Young Concertmaster’s Guide to the Orchestra, Part I. Musicianship and Leadership

“Dear Ken

I’ve just found out that I am going to be the concertmaster of my conservatory orchestra next year. I’ve played in some good groups before, but this is the first time I’ve ever been put “on the hot seat” other than occasionally filling in for a single rehearsal. This is something I’ve wanted to do for a long time. Do you have any advice for young concertmasters, whether on how to prepare musically or tips for maintaining a good relationship with the other principals or the conductor.

Thank you

Jean”

This question came in as an email recently, and I was delighted by the challenge of answering it- the role of the concertmaster/leader is hugely challenging on every level- it takes tremendous musical skill, great personal strength and tact, sound judgement, temperament, humility and an extraordinary work ethic. An orchestra can only be as good as its leader/concertmaster.

One could easily write a book on this difficult and elusive art, let alone on the complex and contradictory relationship between conductors and concertmasters. Instead, let me just offer Jean, and any other interested would-be concertmasters out there a few general tips about the most central parts of the job. Hopefully, these thoughts might be of value to young conductors trying to understand the role of the concertmaster as well.

Musical preparation-

Preparing a program as a concertmaster is fundamentally different to preparing a solo recital or a concerto, although the standards of preparation should be similarly high. The fundamental difference between preparing to lead an orchestra and preparing for a solo performance has to do with flexibility. For a concertmaster, your most important performance is in the first rehearsal- you should expect the same level of technical polish of your own playing then that you would in a recital. However, as one approaches a recital, you are combining the technical preparation of your part with the refinement of your interpretation. In other words, as you get ready to perform, you are essentially forming a strong, definitive picture of your idea of the music- what bow strokes, tempi, rubati, colors and so on you are going to use.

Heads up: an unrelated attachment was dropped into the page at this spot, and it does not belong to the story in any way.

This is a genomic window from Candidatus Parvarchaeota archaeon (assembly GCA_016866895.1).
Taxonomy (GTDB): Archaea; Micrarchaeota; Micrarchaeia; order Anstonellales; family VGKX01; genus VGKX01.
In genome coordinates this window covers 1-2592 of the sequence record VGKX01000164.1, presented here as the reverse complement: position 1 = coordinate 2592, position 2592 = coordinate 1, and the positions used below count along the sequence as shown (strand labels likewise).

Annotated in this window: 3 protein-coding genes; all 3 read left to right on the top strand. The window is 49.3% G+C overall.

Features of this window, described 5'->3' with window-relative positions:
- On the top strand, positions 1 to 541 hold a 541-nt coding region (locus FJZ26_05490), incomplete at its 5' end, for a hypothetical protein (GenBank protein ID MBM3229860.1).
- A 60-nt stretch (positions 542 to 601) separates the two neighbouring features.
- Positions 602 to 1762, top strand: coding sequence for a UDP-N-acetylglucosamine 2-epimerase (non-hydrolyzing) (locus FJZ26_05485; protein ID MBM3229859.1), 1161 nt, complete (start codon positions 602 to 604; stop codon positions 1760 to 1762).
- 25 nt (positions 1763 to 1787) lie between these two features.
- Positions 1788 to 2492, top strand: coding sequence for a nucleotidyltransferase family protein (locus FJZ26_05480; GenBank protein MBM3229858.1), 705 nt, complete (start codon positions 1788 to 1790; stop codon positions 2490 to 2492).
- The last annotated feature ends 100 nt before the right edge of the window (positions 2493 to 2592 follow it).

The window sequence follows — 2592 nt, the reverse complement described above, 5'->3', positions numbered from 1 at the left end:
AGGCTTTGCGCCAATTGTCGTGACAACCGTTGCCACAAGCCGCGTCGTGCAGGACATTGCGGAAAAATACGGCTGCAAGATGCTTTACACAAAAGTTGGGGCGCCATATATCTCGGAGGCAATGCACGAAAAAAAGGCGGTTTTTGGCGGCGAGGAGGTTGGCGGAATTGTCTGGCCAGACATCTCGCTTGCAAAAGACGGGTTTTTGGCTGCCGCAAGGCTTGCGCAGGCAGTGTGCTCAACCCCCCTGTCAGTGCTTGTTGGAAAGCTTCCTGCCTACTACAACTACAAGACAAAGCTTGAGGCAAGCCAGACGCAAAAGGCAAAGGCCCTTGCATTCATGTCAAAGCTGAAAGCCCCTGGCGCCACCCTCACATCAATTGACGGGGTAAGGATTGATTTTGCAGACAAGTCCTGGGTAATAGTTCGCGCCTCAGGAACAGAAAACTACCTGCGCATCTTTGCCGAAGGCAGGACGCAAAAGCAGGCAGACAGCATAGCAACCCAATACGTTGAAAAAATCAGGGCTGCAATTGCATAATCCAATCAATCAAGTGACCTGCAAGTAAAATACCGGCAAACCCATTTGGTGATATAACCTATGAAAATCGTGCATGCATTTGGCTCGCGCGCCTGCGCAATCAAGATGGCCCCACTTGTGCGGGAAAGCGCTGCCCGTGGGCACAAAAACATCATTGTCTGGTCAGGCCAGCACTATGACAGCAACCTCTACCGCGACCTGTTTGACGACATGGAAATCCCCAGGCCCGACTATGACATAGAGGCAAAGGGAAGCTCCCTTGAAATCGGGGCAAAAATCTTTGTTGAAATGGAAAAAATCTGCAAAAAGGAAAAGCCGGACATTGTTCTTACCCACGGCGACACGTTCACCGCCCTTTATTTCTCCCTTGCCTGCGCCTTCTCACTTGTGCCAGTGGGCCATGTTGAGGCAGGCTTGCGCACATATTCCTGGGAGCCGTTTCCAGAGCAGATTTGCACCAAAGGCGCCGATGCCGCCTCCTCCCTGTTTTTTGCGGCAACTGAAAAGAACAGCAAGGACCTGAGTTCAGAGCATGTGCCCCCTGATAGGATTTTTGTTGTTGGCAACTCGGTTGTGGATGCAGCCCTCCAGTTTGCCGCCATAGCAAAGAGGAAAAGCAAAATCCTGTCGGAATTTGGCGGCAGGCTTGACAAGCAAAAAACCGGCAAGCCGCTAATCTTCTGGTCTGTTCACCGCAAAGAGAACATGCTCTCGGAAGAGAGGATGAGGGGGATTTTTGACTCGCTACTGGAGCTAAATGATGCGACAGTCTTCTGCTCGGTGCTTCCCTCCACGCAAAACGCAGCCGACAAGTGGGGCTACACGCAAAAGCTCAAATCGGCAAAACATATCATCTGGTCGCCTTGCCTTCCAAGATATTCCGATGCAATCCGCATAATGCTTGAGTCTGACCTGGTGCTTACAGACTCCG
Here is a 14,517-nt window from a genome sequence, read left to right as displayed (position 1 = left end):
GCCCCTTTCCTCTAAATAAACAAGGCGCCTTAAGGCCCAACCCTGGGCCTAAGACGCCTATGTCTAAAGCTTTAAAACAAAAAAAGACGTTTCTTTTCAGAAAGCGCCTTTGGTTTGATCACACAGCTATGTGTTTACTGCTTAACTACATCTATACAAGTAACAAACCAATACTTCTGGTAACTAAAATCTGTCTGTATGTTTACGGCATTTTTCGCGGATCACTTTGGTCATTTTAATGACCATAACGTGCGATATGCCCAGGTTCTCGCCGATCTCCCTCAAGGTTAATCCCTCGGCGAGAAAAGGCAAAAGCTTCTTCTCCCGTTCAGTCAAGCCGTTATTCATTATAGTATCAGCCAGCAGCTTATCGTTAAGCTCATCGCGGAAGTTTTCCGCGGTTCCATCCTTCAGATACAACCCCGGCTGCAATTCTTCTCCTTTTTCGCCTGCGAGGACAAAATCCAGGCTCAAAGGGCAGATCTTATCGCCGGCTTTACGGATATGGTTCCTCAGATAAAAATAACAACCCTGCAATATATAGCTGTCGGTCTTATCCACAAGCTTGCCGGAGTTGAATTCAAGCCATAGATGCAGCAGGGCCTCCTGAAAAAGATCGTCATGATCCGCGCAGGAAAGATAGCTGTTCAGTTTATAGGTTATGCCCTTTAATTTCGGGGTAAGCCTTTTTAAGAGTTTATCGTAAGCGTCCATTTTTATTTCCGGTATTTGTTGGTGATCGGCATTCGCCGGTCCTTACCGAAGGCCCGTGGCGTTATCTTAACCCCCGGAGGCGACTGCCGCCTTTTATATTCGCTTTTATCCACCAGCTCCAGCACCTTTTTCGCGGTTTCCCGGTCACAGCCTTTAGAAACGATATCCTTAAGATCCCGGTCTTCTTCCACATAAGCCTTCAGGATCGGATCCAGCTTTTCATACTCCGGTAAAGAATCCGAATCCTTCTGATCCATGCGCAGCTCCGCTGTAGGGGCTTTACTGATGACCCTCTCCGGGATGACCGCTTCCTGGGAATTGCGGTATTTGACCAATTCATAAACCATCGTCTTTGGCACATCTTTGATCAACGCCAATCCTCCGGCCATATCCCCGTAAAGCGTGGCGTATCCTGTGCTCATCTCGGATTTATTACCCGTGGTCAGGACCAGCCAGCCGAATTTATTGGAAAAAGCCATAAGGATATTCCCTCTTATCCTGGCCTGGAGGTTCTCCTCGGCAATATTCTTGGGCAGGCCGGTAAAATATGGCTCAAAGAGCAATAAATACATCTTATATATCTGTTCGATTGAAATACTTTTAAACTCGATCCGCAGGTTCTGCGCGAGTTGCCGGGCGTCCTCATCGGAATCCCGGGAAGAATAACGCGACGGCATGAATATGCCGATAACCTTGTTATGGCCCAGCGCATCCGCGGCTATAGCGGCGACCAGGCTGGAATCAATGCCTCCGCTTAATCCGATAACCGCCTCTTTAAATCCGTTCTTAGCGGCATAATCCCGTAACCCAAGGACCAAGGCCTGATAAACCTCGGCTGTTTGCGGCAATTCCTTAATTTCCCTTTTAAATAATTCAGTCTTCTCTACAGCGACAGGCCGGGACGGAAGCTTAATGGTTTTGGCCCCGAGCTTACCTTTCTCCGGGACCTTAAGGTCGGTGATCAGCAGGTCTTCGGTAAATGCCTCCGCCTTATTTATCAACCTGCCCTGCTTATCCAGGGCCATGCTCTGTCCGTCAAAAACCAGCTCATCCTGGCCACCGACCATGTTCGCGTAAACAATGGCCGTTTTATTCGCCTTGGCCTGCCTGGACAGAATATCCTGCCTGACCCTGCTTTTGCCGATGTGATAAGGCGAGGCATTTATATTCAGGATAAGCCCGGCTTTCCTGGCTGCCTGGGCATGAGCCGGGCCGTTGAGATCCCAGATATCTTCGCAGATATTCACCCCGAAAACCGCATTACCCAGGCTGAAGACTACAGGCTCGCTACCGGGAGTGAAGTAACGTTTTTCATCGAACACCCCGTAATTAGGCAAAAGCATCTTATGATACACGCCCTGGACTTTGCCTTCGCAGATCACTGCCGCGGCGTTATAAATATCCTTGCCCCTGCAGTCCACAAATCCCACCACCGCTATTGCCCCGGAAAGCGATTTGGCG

In orchestra, however, you need to do the exact opposite. As you approach the first rehearsal (which, again, is your most important performance), you should be challenging your own assumptions about the repertoire, broadening your horizons and preparing yourself technically to be able to play the piece in the broadest possible range of styles. It is important to know, for instance, all the possible bowings for a standard repertoire piece- on the string or off, at the frog or point, hooked or separate, normal or backwards. If a conductor asks for a shoe-shine bowing at the frog in the dotted rhythm unison passage of Beethoven 7, you should be able to do it without difficulty at the first rehearsal, even if you’ve always done it in the upper half.

Tempi should never be a limitation for you at the first rehearsal. You may have strong and well-grounded objections to a tempo, but those should, within reason, never result from a lack of preparation or technical command on your part. If you find a tempo really musically problematic, or think perhaps the conductor is slowing down or speeding up without knowing, your advice and feedback will almost always be welcomed, but it’s best, if possible, to mention these things discretely to avoid any possible appearance of tension between you and the conductor.

Ultimately, you want to set the tone for the orchestra- do you want the orchestra to be a virtuosic, flexible and efficient group? If so, it is up to you to say “anything that can be done, we can do.” You say this most clearly through your own preparation.

Personal Leadership

Sitting concertmaster is not simply a musical job. Your colleagues look to you for leadership and direction in many ways. It is often your job to be the spokesperson for the orchestra, addressing the conductor the management, sometimes even the board or the management. Leadership is a  complex art, and is not generally taught in school- make a study of it.

There are many, many good books on leadership in all fields, but you should also study the examples of people you admire. Teachers, athletes, scholars, politicians, activists, religious teachers- there are lessons to be learned in all of these fields. I just read an essay from Stephen Bryant, leader of the BBC Symphony, in which he listed Bruce Lee as an important influence- that’s my kind of concertmaster. Ultimately, you need to find a leadership style that fits your personality, but that also suits the needs of your orchestra. Sometimes, what worked at one band backfires at another (ask any conductor about this!). You need to balance being true to yourself with being able to adapt to the needs of any situation.